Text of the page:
Brooklyn, one building at a time.
Name: Originally East New York Savings Bank, now Popular Community Bank
Address: 1117 Eastern Parkway
Cross Streets: Corner Utica Avenue
Neighborhood: Crown Heights North
Year Built: 1928-29
Architectural Style: Art Deco
Architect: Holmes & Winslow
Other Buildings by Architect: Banks, including the Bank of Coney Island, Homestead Bank in ENY, Independence Savings Bank on Court Street, Brooklyn (Trader Joe’s). Also banks and schools in New Jersey.
Landmarked: Proposed, but not designated in 2011.
The story: Some of the best bank buildings in New York City were built in the first third of the 20th century. The “aughts” and the teens saw Beaux Arts style temples of money go up everywhere. Many of those followed the great design lead of that 19th century visionary, George Post, whose Williamsburgh Savings Bank building is still the one to beat in that category. Brooklyn has an impressive collection of Beaux Arts and Neo-Classical banks, all designed by some great architects. But I really love the ones that came next – the Art Deco banks.
The other Williamsburgh Savings Bank, at 1 Hanson Place, designed by Halsey, McCormack & Helmer in 1927 takes the lead, followed by their other great Brooklyn banks, including my favorite, the same team’s Kings County Savings Bank, on Eastern Parkway and Nostrand Avenue. Those Deco banks share many common design themes, including their use of flat-planed space and angular, stylized ornament on the facades. The ornament on those buildings was sculpted by one of the great Art Deco architectural sculptors in America, Paul Chambellan.
All of which is why I like this bank, also on Eastern Parkway. It was designed for the East New York Savings Bank by another Art Deco bank design firm; Holmes & Winslow. Their career specialty was banks and schools. Here in Brooklyn they designed the Bank of Coney Island, which was torn down a year ago, as well as the Homestead Bank on Pennsylvania Avenue in East New York. Charles A. Holmes, on his own, was responsible for the design of the Independence Savings Bank, which stands on the corner of Atlantic Avenue and Court Street, and is better known today as Trader Joe’s.
Halsey, McCormack & Helmer used Chambellan in most of their work, and so did Holmes & Walker. Consequently, this bank resembles H, McC & H’s work in many ways. Before I found out differently, I thought the former firm had designed this bank. The ENY Savings Bank is not as formidable as the Williamsburgh Savings Bank, and is not as good as the Kings County bank either, but it’s still a great example of the Art Deco style in Brooklyn.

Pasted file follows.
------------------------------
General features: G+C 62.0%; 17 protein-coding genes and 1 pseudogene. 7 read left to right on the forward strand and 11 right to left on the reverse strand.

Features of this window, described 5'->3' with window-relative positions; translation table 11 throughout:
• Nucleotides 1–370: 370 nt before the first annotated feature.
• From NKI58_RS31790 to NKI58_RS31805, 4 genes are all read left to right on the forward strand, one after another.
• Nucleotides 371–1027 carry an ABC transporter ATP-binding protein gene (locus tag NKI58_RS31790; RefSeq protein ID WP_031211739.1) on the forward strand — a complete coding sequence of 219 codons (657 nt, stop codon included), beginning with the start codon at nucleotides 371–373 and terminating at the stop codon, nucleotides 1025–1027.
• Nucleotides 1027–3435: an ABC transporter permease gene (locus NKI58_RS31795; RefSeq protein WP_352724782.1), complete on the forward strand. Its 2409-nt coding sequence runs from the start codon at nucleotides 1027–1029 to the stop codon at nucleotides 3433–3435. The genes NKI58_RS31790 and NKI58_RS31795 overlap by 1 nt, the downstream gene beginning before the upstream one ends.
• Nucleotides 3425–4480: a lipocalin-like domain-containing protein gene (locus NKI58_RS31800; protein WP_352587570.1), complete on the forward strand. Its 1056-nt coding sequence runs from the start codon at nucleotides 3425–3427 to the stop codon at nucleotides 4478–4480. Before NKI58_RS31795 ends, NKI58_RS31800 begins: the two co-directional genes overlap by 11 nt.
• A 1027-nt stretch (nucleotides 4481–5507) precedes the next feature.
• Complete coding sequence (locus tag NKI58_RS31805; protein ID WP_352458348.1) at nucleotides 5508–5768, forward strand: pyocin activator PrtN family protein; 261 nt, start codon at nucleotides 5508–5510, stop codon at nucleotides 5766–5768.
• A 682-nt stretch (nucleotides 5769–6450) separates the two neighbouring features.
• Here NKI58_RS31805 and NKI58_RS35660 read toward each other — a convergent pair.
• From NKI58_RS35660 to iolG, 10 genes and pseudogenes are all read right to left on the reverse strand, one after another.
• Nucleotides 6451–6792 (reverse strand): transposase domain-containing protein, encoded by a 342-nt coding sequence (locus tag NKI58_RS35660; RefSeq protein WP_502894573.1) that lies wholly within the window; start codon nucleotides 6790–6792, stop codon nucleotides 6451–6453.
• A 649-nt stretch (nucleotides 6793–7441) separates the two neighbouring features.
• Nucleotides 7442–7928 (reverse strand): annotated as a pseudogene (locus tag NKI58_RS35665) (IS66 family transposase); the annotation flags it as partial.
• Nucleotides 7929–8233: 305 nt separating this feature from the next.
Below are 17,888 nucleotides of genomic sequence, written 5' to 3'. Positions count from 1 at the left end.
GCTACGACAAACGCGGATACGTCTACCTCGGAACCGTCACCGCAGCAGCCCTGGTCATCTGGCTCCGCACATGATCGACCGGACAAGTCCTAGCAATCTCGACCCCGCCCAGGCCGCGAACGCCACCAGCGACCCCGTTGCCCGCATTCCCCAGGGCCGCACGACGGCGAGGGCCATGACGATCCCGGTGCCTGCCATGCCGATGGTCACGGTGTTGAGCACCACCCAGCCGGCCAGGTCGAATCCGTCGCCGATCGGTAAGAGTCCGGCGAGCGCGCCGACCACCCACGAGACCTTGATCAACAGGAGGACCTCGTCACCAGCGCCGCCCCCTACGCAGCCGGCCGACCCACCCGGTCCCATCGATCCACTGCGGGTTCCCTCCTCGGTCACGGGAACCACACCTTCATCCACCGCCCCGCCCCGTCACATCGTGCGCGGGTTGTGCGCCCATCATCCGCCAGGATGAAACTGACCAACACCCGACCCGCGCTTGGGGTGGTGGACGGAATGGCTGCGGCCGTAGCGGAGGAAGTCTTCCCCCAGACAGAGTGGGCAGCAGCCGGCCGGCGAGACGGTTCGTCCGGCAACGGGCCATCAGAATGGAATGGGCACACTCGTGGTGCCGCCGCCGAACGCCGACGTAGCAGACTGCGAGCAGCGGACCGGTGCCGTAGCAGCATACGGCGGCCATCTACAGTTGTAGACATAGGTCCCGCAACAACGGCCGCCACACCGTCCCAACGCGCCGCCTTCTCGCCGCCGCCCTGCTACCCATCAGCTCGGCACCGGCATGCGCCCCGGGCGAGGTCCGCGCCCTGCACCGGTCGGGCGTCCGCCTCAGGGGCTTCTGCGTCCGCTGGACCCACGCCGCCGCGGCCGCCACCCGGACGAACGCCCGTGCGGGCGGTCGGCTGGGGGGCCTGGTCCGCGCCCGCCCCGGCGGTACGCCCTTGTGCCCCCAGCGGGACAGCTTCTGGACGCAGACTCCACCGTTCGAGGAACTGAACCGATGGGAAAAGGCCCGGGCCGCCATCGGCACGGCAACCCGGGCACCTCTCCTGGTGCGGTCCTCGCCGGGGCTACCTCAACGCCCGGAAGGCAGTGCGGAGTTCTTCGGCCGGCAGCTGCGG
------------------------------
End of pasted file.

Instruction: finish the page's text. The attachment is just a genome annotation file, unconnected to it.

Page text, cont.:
Chambellan’s artistry makes this bank. Holmes & Walker gave him a wonderful stone canvas to work with. The three story arched entryway and the side windows became a place where Neo-Classical could meet Art Deco, and it does so wonderfully, with rope twisted stone and braided floral motifs line the archways. Above that are Deco style sculptured plaques and bosses, topped by a row of lions below another braided rope stone cornice.
Of especial interest is the symbolism here. There is a shield with bees and a beehive, and another panel with two men bringing sacks of money perhaps, to a central beehive. It should come as no surprise that bees and beehives are symbols of thrift, saving and industrious hard work. The patinated bronze trim on the windows sport busts of Classical origin, no doubt representing the coins that are saved inside. It’s cool stuff!
The East New York Savings Bank was founded in 1868 by the Dutch and German landowners and businessmen representing much of the population of East New York at the time. It soon grew to be one of Brooklyn’s largest savings banks. They had several branches across Brooklyn. This one opened in 1929, and rode through the Crash because it catered to the common worker who dutifully saved whatever he or she could, in spite of the Depression.
The branch was altered several times in its day. The first alterations were in 1935, and again in 1947, and probably at least one other time after that. It’s rather interesting to note that the later alteration calls the building at 1117 Eastern Parkway a “bank and fur storage building.” They must have also had fur vaults in the basement. Well, riches are riches. Today, the building, like its neighbor ten blocks down Eastern Parkway, is home to Popular Community Bank.
(Photo:M. Munsey – Thanks, Morgan!)